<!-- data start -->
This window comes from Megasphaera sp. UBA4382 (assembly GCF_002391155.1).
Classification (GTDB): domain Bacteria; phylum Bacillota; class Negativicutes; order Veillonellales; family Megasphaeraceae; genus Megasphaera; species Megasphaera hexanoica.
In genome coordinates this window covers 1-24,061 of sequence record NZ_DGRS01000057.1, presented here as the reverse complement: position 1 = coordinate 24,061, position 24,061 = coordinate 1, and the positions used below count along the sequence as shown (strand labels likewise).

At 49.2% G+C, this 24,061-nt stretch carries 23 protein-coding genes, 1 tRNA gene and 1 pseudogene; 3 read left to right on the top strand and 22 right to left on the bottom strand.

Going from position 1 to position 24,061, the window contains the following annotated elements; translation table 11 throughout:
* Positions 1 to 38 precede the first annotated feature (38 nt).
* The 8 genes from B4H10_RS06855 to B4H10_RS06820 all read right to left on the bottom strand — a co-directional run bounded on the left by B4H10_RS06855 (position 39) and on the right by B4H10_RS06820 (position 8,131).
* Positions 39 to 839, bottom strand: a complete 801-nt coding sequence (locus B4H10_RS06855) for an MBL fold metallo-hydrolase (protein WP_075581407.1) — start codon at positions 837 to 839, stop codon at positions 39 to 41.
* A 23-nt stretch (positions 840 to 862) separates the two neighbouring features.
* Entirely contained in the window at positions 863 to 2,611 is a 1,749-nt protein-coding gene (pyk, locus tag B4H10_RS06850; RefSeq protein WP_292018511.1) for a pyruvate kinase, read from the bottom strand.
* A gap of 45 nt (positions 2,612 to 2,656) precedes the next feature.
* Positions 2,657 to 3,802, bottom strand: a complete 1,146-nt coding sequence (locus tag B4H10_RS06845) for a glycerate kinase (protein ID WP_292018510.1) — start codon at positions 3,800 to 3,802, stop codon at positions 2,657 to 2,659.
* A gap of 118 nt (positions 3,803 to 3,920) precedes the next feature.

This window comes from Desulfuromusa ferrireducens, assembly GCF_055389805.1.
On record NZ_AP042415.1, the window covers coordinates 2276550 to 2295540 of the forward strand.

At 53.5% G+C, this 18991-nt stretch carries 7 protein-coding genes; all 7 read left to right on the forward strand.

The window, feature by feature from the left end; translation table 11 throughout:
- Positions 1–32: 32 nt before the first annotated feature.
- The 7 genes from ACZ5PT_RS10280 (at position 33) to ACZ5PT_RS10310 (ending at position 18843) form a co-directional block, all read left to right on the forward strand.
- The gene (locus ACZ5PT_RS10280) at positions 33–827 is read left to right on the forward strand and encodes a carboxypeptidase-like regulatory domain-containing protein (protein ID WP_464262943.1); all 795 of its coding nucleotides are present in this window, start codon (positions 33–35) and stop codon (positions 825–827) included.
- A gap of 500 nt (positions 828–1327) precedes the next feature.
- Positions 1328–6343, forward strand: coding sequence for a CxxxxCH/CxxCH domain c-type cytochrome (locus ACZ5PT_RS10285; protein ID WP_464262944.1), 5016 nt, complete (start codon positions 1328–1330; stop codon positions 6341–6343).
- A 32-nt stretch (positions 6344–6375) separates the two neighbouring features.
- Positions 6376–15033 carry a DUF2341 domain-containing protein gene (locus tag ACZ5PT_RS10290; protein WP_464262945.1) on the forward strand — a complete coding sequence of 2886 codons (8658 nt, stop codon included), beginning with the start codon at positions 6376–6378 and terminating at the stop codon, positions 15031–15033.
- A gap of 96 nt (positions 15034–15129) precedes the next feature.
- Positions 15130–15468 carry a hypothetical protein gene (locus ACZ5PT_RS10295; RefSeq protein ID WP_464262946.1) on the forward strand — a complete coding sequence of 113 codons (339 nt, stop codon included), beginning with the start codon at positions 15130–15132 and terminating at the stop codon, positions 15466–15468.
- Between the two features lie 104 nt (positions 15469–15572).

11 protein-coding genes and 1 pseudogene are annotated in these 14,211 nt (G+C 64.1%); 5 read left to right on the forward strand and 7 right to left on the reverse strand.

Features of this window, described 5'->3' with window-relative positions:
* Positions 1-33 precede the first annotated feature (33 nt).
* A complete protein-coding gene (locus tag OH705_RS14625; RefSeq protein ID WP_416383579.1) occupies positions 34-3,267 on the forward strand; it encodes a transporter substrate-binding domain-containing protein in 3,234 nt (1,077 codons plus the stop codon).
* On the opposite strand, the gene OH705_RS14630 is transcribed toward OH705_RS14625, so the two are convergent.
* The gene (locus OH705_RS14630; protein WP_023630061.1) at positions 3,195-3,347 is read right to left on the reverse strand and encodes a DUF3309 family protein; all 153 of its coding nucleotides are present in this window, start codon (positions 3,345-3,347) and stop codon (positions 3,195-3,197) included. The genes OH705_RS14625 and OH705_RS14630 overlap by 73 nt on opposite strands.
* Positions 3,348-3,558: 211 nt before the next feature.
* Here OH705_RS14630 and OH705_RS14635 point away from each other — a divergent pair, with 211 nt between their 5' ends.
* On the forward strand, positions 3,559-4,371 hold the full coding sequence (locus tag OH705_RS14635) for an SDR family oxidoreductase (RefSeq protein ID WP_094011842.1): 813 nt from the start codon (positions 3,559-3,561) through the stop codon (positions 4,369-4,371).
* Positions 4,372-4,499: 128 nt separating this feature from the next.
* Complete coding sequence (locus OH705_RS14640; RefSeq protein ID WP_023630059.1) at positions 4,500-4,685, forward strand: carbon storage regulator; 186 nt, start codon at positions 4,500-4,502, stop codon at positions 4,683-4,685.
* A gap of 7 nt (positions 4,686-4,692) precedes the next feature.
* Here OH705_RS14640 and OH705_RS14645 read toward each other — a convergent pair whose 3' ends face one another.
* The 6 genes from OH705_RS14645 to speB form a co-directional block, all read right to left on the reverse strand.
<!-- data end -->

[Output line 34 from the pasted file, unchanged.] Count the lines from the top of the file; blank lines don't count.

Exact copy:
* Positions 3,348-3,558: 211 nt before the next feature.